clock menu more-arrow no yes mobile

Filed under:

Houston residents huddle in the convention center as their homes vanish underwater

“I can’t even feel anything. That’s why I’m not crying.”

Epic Flooding Inundates Houston After Hurricane Harvey
Dean Mize holds a baby as he helps evacuate people from their homes after the area was inundated with flooding from Hurricane Harvey on August 28, 2017 in Houston, Texas.
Photo by Joe Raedle/Getty Images

Around 1 o’clock on Saturday morning, 61-year-old Joan Groth noted water seeping through the bottom edges of the door in her one-story house. By 4 am, it was waist high, so she and her husband William, like other Houston area residents that night, climbed into the attic. Water would rise 7 feet inside her house.

"We flooded before, but never this bad," Groth said after climbing off a city truck in downtown Houston. "I was afraid we'd get flooded in the attic." Indeed, the National Weather Service was warning people to wait on their roofs rather than in their attics for rescue.

Groth arrived Sunday evening at the George R. Brown Convention Center in downtown Houston with her husband and about a dozen neighbors who'd been rescued by boat from their flooded homes. She, like others filing into the convention center Sunday, was plucked from her home by a boat driven by the National Guard, the Houston Fire Department, or just a friendly neighbor.

Houston residents arrive at the shelter happy to be dry and alive, but as the shock of their water rescue fades, attention turns to the future. Thousands of people in Houston are homeless now, all their possession claimed by the floods. Even those with salvageable houses will need to wait months for repairs. Although the most urgent rescue efforts are ending in Houston, a years-long problem is just getting started.

George Snow, 68, was dazed to be vying for a cot in a city shelter, his south Houston house in ruin.

"It had never flooded there before, so we were just going to ride it out," he said. "We didn't have any idea it was going to be this bad."

His neighborhood, Scarsdale, sits in an area near Clear Creek and Dickinson Bayou, where water rose above the second story in some neighborhoods, and where boat owners flocked Sunday to join first responders in the rescue effort. Snow and his wife were picked up by a volunteer boat owner.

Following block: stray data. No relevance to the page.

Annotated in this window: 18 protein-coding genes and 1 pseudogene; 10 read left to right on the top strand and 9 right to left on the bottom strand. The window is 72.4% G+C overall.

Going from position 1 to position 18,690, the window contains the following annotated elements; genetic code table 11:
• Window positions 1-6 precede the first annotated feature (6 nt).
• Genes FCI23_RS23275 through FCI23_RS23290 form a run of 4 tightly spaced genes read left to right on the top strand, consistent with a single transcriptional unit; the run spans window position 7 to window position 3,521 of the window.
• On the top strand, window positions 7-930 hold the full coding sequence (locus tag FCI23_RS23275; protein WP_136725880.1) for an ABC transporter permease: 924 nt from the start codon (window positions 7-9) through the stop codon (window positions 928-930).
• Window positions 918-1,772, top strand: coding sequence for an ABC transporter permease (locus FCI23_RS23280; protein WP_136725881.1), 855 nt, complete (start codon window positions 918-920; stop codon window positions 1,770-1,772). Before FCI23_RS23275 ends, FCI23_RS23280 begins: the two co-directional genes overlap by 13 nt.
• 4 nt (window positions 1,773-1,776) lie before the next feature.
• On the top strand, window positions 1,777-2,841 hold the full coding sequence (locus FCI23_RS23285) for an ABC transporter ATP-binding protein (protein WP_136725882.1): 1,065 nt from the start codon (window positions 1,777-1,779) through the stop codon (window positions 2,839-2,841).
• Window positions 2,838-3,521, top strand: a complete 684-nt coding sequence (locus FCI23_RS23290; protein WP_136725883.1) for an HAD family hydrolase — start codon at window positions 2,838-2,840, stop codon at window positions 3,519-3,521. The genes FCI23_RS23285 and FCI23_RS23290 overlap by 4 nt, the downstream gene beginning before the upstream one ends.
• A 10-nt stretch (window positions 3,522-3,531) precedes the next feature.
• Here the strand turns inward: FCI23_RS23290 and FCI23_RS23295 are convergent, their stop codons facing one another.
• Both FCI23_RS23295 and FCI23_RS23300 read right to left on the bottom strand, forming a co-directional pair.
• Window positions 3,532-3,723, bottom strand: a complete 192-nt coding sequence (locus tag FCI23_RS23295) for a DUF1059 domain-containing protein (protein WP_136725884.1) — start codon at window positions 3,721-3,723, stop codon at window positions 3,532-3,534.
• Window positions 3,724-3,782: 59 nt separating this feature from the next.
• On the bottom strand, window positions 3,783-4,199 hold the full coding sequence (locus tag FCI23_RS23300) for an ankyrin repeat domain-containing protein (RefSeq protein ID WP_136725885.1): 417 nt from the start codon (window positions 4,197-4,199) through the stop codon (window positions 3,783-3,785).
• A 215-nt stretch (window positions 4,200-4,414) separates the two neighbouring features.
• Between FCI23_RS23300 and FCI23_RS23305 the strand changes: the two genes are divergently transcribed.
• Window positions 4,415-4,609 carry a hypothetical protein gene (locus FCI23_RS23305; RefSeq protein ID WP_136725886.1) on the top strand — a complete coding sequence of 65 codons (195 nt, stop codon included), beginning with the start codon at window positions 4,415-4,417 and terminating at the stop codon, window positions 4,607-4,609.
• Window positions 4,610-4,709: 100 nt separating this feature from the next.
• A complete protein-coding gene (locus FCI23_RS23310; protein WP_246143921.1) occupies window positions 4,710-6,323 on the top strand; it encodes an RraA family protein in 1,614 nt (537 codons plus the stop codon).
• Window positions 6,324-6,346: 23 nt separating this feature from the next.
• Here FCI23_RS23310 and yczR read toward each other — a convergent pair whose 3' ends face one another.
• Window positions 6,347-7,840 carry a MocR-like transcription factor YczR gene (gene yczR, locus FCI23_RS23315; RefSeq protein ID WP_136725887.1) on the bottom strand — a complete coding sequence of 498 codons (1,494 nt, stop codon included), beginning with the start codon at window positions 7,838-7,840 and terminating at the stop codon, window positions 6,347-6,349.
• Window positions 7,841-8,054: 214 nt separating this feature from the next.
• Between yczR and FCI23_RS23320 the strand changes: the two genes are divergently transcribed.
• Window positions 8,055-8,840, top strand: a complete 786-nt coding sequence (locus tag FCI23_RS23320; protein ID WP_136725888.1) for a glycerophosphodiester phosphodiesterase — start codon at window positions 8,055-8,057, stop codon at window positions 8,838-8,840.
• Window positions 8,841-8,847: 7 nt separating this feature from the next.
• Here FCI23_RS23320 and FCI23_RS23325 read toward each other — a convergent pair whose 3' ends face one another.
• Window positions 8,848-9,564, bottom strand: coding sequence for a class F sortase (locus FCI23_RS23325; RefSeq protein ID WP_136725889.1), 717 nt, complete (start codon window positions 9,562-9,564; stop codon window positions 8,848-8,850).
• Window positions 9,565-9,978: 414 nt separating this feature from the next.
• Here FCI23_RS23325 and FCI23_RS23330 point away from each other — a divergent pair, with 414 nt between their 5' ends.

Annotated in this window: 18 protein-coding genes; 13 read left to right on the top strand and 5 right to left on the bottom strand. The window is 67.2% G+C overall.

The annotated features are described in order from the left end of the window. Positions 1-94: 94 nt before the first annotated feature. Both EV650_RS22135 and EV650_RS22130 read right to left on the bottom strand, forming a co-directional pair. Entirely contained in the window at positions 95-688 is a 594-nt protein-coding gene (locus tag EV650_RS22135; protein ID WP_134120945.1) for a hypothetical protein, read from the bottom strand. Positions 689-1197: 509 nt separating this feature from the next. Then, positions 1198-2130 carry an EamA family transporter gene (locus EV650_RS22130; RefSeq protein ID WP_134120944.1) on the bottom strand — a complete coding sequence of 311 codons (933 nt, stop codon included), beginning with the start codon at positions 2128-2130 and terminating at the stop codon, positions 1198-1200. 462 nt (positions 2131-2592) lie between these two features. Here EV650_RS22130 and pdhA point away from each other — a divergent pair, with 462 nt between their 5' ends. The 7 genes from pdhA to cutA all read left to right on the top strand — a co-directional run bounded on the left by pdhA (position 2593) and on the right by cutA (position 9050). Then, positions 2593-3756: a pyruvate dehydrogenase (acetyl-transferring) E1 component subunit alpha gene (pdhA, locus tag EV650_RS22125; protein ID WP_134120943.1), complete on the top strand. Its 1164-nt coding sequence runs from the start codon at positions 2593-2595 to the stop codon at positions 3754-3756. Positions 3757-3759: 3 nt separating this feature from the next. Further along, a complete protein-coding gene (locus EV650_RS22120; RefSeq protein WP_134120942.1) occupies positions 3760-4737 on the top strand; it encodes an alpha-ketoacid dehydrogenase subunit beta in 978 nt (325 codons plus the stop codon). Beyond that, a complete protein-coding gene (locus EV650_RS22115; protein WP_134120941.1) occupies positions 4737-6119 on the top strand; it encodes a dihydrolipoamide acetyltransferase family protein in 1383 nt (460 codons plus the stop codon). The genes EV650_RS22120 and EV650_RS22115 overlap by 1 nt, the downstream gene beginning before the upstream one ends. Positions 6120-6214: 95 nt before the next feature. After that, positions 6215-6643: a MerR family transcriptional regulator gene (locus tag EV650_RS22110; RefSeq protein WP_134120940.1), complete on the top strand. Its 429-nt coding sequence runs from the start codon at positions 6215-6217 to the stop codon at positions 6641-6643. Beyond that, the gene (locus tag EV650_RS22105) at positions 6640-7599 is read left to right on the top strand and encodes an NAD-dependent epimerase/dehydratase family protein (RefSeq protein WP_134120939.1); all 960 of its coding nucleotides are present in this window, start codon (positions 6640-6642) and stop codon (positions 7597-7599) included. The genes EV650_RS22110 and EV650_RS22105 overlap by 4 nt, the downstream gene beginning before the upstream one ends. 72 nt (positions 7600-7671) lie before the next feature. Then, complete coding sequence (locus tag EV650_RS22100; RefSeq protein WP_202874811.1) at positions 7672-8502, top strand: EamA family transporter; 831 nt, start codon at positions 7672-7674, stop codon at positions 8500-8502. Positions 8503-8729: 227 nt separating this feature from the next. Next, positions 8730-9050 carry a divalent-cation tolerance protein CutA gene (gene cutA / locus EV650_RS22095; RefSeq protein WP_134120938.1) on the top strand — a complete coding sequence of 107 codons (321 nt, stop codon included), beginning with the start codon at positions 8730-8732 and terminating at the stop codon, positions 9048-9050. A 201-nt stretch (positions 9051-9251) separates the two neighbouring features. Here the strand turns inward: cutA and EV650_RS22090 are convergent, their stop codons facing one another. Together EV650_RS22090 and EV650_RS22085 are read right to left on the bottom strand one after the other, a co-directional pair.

In the stress of unexpected catastrophe, Snow said, he and his wife were unable to pick the valuable belonging from their three-story house.

Many of the evacuees filling the center carry all their dry possessions with them.

Ariel Wadler, 21, marveled that everything she owned she carried in her purse: mostly dry clothes, shampoo, and conditioner. She and her family had waded across a street to a neighbor’s two-story home when water began to overtake their ground floor. The floods that followed swallowed her bedroom, and she was rescued the next morning by a National Guard boat.

"I can't even feel anything," she said. "That's why I'm not crying."

Authorities, still absorbed in the rescue effort, haven't yet produced a clear figure on the extent of the damage or how many people are left without a home. Evacuees throughout the shelter told of their own rescue by boat. Congress is sure to take up a relief bill when it returns from August recess, and how and whether flood victims will be able to rebuild their lives will depend on the outcome of that bill.

When Ricky Harris realized the storm had brought disaster, he drove toward his 91-year-old grandmother Clara's house northeast of downtown, parked at the edge of the flooded street, and walked for 45 minutes through knee-high water find her. He helped her from the house and walked her back to the edge of the flood, where dump trucks waited to move evacuees to the shelter.

"This is unbelievable," he said as he waited for officials to help him lower his grandmother off the back of the truck.

Oscar Santos, 54, left his apartment near Buffalo Bayou without knowing what condition he'd find it on his return. Police came through midday Sunday, just as water crept over first-floor door stoops, telling residents to head toward an evacuation pickup point before water got too high.

"The bayou is still rising; that's why we're here," he said.

A neighbor who didn't leave has been sending Santos videos showing the bayou slowly overtaking his apartment.

The city's homeless have also flocked to the convention center. Many spent Saturday night trapped in pounding rain, and then were trapped Sunday by the shutdown of public transportation.

Gordon Miles, 51, had been in Houston for just nine days when, sleeping under an overpass of I-45, he saw the dark, misty cloud, bursting with lightning and rolling toward him. He immediately knew trouble approached.

"Scared the hell out of me when I saw it coming," he said. "Everybody left but me; I didn't know where to go."

At one point in the night, he braced himself in the corner of a fence to keep from drifting away in the water.

In the morning, he walked two hours to the shelter.

There, on Sunday evening, thousands registered and filed in to wait in line for dry clothes, towels, and food. Many watch the weather forecast on TV or wrap up in towels and stare ahead, dazed and tired from a wet, sleepless night.

The convention center will be open for a few more days. After that, while Houston flooding refugees’ homes are repaired or demolished, they'll need to find elsewhere to go.